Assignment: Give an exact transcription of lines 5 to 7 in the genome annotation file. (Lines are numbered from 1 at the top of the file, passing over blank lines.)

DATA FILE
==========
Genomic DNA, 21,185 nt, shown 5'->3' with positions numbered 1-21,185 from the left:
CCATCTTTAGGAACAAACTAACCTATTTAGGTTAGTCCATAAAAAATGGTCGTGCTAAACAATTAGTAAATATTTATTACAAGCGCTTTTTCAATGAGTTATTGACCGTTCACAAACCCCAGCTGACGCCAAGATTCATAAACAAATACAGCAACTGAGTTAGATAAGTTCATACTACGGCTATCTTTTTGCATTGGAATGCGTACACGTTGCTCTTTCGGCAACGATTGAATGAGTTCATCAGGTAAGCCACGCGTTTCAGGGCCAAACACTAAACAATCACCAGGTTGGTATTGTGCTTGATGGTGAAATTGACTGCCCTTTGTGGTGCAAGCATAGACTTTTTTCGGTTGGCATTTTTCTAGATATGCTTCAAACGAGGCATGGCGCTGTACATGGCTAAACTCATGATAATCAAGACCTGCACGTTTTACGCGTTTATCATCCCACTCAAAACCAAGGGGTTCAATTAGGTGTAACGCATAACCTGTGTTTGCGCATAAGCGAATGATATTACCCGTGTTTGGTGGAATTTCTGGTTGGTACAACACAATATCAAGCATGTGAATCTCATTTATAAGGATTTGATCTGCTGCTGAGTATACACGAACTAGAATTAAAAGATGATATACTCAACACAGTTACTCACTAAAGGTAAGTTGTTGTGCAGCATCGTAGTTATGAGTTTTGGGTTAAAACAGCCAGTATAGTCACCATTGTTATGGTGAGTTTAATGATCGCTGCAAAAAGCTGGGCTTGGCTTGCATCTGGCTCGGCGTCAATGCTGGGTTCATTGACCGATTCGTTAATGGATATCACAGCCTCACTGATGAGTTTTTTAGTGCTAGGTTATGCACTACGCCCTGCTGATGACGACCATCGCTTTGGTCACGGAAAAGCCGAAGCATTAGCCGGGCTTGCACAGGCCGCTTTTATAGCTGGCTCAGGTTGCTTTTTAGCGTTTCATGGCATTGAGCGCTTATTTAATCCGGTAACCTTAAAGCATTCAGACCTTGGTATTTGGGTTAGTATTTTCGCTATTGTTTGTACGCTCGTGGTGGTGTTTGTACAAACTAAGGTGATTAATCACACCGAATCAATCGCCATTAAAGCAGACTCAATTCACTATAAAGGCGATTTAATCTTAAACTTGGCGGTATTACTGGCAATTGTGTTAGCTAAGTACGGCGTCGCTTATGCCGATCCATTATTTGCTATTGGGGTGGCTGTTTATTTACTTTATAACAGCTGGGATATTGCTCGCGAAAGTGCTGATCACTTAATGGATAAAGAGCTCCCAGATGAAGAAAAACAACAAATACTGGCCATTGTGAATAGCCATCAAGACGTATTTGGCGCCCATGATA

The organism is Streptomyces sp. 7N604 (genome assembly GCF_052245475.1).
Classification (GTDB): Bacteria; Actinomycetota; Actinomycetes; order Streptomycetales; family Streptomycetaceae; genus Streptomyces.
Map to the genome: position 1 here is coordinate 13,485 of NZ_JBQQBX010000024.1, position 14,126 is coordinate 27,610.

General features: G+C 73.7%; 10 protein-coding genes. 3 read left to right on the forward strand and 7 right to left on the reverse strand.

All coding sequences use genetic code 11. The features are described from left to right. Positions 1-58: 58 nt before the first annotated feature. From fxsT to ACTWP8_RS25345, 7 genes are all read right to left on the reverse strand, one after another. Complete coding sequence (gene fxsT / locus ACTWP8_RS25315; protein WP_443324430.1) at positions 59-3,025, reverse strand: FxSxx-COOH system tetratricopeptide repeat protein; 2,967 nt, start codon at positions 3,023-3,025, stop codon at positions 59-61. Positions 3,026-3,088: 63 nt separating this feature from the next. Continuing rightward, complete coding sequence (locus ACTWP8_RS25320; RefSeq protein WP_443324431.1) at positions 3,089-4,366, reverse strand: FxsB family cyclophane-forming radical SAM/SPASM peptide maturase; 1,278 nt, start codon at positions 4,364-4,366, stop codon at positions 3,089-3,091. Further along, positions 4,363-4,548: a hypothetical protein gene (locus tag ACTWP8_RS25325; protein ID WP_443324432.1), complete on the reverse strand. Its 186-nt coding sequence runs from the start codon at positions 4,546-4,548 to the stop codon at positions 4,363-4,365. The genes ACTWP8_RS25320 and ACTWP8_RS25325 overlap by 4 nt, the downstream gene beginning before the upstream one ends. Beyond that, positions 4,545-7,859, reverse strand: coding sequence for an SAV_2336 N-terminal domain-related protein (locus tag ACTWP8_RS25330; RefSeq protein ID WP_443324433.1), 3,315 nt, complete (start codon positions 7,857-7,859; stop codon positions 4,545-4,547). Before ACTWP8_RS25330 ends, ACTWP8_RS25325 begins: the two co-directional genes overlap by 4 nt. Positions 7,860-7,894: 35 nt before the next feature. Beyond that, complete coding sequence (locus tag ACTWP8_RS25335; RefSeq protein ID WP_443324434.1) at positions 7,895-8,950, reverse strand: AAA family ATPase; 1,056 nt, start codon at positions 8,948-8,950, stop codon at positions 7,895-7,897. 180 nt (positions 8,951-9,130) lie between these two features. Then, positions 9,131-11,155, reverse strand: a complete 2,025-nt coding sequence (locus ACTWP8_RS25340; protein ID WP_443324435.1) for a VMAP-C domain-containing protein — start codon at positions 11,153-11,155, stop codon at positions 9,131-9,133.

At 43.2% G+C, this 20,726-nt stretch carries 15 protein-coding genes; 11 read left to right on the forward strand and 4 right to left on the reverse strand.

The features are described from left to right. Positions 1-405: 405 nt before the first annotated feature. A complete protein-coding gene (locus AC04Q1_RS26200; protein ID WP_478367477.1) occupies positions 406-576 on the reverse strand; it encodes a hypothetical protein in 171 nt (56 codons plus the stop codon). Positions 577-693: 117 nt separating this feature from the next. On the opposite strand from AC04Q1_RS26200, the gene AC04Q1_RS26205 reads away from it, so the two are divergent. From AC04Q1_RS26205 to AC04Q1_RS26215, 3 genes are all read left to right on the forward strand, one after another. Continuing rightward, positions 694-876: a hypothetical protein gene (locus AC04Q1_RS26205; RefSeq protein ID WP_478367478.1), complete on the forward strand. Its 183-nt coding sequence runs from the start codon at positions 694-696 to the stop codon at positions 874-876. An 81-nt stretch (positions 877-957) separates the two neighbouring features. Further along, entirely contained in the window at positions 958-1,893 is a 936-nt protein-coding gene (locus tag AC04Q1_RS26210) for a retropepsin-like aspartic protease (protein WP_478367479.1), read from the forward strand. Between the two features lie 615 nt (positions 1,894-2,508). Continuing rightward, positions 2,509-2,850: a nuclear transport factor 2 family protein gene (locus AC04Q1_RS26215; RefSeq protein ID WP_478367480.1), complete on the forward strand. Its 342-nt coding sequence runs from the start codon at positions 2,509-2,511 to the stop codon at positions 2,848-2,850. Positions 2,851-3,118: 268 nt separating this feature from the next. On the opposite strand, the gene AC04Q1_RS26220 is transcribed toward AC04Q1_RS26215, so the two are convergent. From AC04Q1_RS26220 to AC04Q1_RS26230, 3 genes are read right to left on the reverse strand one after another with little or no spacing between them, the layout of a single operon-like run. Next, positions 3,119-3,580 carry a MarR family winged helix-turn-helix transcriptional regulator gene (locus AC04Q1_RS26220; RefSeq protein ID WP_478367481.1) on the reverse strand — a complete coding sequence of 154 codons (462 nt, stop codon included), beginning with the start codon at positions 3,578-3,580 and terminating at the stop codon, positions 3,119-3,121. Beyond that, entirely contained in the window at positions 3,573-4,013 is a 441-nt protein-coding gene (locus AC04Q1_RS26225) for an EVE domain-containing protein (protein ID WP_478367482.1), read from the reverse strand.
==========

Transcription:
Map to the genome: position 1 here is coordinate 13,485 of NZ_JBQQBX010000024.1, position 14,126 is coordinate 27,610.

General features: G+C 73.7%; 10 protein-coding genes. 3 read left to right on the forward strand and 7 right to left on the reverse strand.

All coding sequences use genetic code 11. The features are described from left to right. Positions 1-58: 58 nt before the first annotated feature. From fxsT to ACTWP8_RS25345, 7 genes are all read right to left on the reverse strand, one after another. Complete coding sequence (gene fxsT / locus ACTWP8_RS25315; protein WP_443324430.1) at positions 59-3,025, reverse strand: FxSxx-COOH system tetratricopeptide repeat protein; 2,967 nt, start codon at positions 3,023-3,025, stop codon at positions 59-61. Positions 3,026-3,088: 63 nt separating this feature from the next. Continuing rightward, complete coding sequence (locus ACTWP8_RS25320; RefSeq protein WP_443324431.1) at positions 3,089-4,366, reverse strand: FxsB family cyclophane-forming radical SAM/SPASM peptide maturase; 1,278 nt, start codon at positions 4,364-4,366, stop codon at positions 3,089-3,091. Further along, positions 4,363-4,548: a hypothetical protein gene (locus tag ACTWP8_RS25325; protein ID WP_443324432.1), complete on the reverse strand. Its 186-nt coding sequence runs from the start codon at positions 4,546-4,548 to the stop codon at positions 4,363-4,365. The genes ACTWP8_RS25320 and ACTWP8_RS25325 overlap by 4 nt, the downstream gene beginning before the upstream one ends. Beyond that, positions 4,545-7,859, reverse strand: coding sequence for an SAV_2336 N-terminal domain-related protein (locus tag ACTWP8_RS25330; RefSeq protein ID WP_443324433.1), 3,315 nt, complete (start codon positions 7,857-7,859; stop codon positions 4,545-4,547). Before ACTWP8_RS25330 ends, ACTWP8_RS25325 begins: the two co-directional genes overlap by 4 nt. Positions 7,860-7,894: 35 nt before the next feature. Beyond that, complete coding sequence (locus tag ACTWP8_RS25335; RefSeq protein ID WP_443324434.1) at positions 7,895-8,950, reverse strand: AAA family ATPase; 1,056 nt, start codon at positions 8,948-8,950, stop codon at positions 7,895-7,897. 180 nt (positions 8,951-9,130) lie between these two features. Then, positions 9,131-11,155, reverse strand: a complete 2,025-nt coding sequence (locus ACTWP8_RS25340; protein ID WP_443324435.1) for a VMAP-C domain-containing protein — start codon at positions 11,153-11,155, stop codon at positions 9,131-9,133.